OLYMPIA…Sen. Lynda Wilson’s legislation to help domestic-violence victims is on its way to the governor’s desk. Senate Bill 5213, which won unanimous support in the Senate in early February, sailed through the House of Representatives Wednesday.
Her bill allows a court to award certain fees to limited license legal technicians, whose services are limited in Washington to family-law matters, with an emphasis on assisting with domestic-violence protection orders.
“These Supreme Court-licensed legal technicians represent a relatively new field within the practice of law in our state, and their services can be less costly – which can make all the difference to a domestic-violence victim who simply needs help with a protection order,” said Wilson, R-Vancouver.
“When I spoke with an LLLT who had run into trouble receiving fair compensation for services rendered, I realized a change was needed if our state is to keep this affordable legal support option available to serve more domestic-violence victims. A court can order the respondent in a civil matter to pay attorney’s fees, and my bill allows the same for the fees incurred by an LLLT.”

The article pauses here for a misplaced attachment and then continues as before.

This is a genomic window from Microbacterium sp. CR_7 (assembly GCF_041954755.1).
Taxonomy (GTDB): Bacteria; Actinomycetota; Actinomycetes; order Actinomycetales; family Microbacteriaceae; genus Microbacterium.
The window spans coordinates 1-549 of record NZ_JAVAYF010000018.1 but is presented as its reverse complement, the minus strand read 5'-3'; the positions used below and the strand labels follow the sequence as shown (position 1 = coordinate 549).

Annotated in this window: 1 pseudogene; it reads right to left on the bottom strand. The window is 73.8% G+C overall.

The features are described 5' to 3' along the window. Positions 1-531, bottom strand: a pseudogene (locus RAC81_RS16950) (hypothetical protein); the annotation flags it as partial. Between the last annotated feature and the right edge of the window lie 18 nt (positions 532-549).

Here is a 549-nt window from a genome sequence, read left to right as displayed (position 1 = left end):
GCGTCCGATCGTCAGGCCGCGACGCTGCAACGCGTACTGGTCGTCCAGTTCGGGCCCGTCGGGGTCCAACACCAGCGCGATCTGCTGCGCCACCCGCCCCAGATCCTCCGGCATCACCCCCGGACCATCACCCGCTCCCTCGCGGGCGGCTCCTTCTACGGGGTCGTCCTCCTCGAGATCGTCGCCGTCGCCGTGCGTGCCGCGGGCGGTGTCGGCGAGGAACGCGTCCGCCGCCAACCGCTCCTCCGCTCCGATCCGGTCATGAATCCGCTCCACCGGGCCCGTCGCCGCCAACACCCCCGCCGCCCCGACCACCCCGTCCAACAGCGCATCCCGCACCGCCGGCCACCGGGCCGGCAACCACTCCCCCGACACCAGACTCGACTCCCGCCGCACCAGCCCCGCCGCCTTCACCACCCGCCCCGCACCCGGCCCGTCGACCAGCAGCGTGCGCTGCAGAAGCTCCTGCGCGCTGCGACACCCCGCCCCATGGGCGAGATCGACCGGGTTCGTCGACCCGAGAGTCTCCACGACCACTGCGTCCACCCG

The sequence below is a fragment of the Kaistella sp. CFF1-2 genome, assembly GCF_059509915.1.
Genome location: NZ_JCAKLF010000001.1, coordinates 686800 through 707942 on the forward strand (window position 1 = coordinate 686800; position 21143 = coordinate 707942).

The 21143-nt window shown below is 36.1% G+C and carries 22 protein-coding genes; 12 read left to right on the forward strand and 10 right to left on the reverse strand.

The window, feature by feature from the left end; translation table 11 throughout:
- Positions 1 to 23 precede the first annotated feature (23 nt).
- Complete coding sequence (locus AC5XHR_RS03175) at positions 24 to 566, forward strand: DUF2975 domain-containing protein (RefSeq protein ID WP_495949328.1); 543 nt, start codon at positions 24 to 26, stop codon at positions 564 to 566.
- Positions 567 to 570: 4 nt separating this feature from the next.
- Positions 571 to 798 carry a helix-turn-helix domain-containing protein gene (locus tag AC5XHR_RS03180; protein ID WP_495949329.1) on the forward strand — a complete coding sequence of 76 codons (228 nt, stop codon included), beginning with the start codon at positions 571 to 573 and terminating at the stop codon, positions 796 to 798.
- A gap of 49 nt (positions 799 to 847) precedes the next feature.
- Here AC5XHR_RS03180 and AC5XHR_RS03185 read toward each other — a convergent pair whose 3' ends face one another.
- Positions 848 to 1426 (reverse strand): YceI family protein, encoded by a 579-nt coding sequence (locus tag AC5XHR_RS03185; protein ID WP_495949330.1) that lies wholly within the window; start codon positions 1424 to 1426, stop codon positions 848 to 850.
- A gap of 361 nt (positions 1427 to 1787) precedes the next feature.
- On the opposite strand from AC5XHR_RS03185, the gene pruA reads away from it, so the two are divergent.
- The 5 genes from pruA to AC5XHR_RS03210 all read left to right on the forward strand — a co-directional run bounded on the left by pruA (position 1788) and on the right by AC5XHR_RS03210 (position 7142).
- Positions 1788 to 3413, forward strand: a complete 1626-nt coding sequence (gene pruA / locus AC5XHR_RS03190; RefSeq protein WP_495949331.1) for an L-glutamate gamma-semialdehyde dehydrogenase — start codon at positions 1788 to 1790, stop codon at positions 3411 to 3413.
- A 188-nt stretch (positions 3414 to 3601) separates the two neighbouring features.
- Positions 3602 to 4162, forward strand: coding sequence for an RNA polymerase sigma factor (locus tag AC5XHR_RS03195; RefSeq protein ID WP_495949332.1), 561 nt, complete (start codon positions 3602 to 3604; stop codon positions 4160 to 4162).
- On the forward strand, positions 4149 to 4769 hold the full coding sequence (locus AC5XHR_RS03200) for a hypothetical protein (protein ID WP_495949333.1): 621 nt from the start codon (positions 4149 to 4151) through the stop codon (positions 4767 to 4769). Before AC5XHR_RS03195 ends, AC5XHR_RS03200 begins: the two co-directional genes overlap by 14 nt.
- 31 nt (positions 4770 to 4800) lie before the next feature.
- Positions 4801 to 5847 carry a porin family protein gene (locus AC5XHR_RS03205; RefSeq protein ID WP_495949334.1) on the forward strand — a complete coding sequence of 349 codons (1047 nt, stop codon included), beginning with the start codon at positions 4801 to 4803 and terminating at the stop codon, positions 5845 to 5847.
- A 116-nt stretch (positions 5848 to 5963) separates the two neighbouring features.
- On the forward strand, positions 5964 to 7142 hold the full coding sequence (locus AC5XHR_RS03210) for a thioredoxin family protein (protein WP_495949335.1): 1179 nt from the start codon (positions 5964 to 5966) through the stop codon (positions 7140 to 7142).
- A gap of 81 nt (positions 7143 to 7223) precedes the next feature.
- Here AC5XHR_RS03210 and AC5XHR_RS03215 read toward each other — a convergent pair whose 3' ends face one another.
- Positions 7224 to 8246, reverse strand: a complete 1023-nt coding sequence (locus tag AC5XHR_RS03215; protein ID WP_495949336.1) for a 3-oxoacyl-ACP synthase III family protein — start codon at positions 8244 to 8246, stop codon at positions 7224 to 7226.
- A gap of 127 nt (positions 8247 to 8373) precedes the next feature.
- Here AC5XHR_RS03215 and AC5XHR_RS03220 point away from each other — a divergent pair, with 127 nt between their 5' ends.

Wilson is pleased that SB 5213 is on course to become part of state law but disappointed that another of her bills in support of domestic-violence victims has stalled. Senate Bill 6292 would allow domestic-violence victims to receive real-time notification when their perpetrators are nearby so they have time to leave or prepare for a possible confrontation. It also passed unanimously in the Senate early last month, only to be sidelined by the House budget committee last week.
“The technology exists to notify victims in real time when the assailant gets close. Every minute counts in what could easily be a life-or-death situation. We should be updating the state’s electronic-monitoring statutes to support this approach. It’s a mystery why the Democrat majority in the Senate moved my bill forward yet the Democrat majority in the House is standing opposed,” she said.